Nothing like cleaning up to come across things you’ve not used for a while. In this case, it was an inexpensive bamboo hake dip pen. Hence this quick sketch of a succulent growing steadily but a bit wildly.
As it’s not easy to control the ink flow, you don’t. This then makes for random line thicknesses which I think adds a bit of authenticity to mark making. Do you think?
In my previous post I mentioned the difficult of finding a focal point in a landscape that sprawls horizontally and has several levels of landforms. Well, I eventually found one. To give a sense of scale, this spot I’ve concentrated on, is about 1/20th of what you can see. I’ve basically had to ignore a lot of trees, a big dam, distant farms, mountain ranges and a whole lot of sky. All that for the sake of focussing in or rather, narrowing in. A curious process, isn’t it? I guess one can’t fit all of that meaningfully on an A5 sheet, can one?!
Plein air drawing on my balcony versus in an open and wide landscape is such a huge difference. Yes. I know you know that. I know that too. I just don’t do the latter often enough and because of that, the drawing experience felt a bit disorientating!
Finding a focal point is challenging. In the end I decided that much like listening to a fantastic lecture where you just take notes of everything you think important to record, I did the same in drawing. Record whatever my eye is captured by. Doesn’t matter.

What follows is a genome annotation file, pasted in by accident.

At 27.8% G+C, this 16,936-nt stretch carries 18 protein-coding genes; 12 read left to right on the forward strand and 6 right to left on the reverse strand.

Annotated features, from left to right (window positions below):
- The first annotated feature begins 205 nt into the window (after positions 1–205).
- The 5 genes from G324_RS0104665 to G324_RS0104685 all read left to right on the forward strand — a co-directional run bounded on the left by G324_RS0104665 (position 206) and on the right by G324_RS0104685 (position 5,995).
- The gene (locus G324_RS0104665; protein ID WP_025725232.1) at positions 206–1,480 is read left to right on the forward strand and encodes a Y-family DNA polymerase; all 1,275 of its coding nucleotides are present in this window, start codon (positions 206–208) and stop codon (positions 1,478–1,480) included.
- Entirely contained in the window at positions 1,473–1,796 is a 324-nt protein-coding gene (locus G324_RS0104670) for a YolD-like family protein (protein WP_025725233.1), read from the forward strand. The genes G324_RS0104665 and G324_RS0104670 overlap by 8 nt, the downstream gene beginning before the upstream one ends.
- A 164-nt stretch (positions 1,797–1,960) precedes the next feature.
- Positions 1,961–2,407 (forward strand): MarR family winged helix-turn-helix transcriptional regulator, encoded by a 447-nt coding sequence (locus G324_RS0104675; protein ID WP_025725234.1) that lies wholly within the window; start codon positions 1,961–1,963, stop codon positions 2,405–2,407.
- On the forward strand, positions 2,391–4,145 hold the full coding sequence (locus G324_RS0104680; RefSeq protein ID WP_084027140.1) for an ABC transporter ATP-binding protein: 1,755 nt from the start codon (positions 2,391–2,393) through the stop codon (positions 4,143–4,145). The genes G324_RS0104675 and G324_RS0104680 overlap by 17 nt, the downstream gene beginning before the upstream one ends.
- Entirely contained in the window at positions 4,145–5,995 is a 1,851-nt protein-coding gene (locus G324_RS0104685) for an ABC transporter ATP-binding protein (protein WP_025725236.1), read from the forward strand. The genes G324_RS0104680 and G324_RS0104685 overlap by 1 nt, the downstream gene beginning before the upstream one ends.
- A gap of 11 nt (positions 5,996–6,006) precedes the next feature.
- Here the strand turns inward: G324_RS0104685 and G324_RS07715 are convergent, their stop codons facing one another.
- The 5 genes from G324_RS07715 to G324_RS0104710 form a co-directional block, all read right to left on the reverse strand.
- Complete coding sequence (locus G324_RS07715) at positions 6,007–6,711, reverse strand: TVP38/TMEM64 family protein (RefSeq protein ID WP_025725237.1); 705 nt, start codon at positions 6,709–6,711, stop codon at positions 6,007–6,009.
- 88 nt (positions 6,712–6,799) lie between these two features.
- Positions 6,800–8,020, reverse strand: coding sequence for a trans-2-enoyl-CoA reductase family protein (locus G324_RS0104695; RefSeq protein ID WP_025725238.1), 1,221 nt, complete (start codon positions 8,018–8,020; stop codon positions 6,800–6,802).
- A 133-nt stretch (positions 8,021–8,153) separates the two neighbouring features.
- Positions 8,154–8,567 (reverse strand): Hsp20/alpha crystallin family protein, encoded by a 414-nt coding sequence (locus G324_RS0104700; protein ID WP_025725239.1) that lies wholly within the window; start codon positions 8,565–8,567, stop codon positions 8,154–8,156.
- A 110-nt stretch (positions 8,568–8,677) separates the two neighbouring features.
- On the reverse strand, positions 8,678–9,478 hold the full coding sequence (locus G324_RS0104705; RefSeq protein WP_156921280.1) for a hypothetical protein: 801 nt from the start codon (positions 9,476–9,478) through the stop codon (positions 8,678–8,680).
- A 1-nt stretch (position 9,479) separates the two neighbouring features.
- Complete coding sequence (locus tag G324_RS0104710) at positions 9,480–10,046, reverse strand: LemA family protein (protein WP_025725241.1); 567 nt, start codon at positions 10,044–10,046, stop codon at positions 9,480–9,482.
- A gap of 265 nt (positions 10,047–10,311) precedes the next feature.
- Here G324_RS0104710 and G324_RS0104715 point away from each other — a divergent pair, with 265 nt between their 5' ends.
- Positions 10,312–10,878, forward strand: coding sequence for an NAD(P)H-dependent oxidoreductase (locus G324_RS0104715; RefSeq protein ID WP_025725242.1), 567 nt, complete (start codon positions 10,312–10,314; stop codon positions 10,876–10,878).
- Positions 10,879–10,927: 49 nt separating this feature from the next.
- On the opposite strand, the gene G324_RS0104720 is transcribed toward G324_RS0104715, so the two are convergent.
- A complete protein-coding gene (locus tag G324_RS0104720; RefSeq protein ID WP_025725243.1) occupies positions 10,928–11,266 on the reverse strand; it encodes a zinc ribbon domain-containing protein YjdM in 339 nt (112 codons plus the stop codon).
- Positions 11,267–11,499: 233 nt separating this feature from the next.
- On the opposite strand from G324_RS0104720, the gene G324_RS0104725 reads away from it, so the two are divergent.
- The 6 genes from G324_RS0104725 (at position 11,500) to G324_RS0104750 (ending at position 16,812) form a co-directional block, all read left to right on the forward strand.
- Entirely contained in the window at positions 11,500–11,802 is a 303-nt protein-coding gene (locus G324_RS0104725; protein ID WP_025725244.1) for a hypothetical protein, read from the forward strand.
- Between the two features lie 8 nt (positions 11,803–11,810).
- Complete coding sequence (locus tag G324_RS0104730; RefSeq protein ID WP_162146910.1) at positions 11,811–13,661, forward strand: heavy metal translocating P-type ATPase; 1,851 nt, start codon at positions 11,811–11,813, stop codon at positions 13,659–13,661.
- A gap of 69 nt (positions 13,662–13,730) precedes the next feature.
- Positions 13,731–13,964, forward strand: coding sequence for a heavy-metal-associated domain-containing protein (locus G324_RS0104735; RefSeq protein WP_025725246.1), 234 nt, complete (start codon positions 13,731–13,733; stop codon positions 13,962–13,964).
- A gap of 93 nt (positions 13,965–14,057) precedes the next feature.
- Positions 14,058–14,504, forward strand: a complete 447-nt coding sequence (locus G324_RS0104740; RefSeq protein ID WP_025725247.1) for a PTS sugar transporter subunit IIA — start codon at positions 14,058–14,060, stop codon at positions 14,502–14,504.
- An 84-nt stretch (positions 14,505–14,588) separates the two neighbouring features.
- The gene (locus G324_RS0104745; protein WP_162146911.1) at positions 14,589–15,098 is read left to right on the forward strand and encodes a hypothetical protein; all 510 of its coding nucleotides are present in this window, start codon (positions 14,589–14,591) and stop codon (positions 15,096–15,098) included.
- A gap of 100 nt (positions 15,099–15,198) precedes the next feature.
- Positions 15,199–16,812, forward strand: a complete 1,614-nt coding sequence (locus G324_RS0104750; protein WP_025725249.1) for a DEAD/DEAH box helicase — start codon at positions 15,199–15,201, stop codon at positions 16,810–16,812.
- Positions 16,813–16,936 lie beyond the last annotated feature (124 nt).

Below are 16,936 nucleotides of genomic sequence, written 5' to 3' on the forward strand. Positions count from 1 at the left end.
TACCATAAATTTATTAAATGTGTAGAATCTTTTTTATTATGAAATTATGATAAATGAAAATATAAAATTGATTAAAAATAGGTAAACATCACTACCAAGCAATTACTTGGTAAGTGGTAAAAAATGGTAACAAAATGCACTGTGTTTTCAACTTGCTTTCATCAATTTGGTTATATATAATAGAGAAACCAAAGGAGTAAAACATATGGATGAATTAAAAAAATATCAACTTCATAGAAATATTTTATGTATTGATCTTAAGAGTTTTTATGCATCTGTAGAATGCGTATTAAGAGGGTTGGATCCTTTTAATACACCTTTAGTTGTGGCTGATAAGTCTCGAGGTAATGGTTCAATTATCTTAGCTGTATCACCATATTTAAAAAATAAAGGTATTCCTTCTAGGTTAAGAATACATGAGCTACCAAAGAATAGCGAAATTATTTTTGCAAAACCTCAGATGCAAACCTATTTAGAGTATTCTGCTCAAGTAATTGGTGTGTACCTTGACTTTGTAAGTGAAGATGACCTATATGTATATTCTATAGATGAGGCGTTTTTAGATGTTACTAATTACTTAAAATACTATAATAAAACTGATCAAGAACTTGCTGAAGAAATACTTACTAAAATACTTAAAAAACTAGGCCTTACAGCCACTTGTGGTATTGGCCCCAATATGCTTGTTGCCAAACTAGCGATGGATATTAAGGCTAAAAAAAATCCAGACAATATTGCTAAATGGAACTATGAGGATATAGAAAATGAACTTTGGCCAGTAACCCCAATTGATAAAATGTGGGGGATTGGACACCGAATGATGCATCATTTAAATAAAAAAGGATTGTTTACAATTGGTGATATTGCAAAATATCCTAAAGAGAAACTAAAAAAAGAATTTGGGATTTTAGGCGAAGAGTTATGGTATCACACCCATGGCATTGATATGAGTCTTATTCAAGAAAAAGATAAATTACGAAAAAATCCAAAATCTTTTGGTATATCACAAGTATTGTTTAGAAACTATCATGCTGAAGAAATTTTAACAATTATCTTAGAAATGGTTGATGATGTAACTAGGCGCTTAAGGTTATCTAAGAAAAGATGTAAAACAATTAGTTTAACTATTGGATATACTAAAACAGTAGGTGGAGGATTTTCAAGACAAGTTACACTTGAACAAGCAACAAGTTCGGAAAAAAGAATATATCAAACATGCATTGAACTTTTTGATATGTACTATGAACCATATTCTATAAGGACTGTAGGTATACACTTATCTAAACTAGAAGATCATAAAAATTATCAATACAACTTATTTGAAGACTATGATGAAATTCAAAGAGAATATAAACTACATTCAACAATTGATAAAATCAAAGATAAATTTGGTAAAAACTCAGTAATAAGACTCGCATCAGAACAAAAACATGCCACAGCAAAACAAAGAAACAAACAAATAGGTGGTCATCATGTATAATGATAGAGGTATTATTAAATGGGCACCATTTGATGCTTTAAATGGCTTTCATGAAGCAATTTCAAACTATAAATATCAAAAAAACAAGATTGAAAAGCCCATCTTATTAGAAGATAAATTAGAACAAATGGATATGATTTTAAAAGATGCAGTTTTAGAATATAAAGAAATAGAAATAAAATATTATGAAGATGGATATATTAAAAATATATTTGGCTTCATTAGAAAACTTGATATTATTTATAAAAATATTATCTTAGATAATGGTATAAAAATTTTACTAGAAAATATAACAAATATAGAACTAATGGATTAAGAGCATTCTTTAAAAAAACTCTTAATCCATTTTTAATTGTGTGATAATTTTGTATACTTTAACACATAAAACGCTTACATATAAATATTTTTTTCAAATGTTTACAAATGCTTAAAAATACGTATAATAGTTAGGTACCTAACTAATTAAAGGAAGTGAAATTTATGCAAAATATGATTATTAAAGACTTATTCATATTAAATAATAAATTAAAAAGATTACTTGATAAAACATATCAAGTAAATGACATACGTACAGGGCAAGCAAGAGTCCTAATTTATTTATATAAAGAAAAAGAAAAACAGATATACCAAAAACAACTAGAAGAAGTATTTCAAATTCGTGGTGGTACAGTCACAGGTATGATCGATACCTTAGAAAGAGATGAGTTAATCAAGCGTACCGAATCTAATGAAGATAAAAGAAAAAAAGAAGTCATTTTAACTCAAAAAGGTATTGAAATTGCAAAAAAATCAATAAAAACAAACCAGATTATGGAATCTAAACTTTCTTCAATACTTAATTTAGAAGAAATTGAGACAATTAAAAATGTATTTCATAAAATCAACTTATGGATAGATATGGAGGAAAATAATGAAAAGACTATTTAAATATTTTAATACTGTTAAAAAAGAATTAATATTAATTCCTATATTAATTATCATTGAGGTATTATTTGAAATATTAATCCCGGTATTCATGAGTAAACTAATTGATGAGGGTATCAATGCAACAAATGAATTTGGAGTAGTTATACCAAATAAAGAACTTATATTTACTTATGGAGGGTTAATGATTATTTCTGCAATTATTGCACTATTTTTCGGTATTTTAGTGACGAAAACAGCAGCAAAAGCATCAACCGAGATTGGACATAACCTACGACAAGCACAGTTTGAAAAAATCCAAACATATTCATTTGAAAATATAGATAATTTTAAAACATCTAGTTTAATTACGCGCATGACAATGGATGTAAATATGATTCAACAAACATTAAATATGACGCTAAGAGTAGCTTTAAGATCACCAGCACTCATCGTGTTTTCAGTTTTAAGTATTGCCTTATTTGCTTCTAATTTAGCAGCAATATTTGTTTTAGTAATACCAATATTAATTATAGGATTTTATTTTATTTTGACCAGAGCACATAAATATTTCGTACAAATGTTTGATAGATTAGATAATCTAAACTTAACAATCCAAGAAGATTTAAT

Where was I? In beautiful autumnal countryside Mansfield, Victoria – the air, huge skies, silly laughs in good company and lots of quick-ish sketches on long walks on dusty roads is a refreshing pause from the world of work. (Work? What?)
It’s interesting looking at shadows. There can be, for me, unexpected shapes, angles and proportions. I like that shadows has the effect of not needing to look at details but of looking at an overall shape and the negative spaces to help inform that.
It almost feels like I’m drawing backwards. Sorta kinda.
Have been enjoying the strong shadows made by the north eastern sun and capturing it with pen and paper.
A lemon from a friend’s garden make for a simple series of little drawing exercises. Numbered in the order I did them but random in choosing the exercise itself.
1. Contour drawing
2. Light, mid, dark tonal blocks – 3 colours
3. Deconstructed shapes
4. Collage of shapes
5. Coloured pencil shape, no outline
6. Realistic pencil drawing
7. Realistic pencil drawing with focus on negative space – sort of
8. Single colour with focus on dark, mid, light tones and a random collage bit (why not?!)
9. Collage of tones
All that from a little lemon. I think a lemon tea cake is coming up.
These days I don’t find I have much to say as far as blog posts go. Do you find that some times too? Little point in saying something for the sake of saying something.
But, the drawing keeps going.
Hope you are enjoying an easily paced weekend. It’s lovely here today.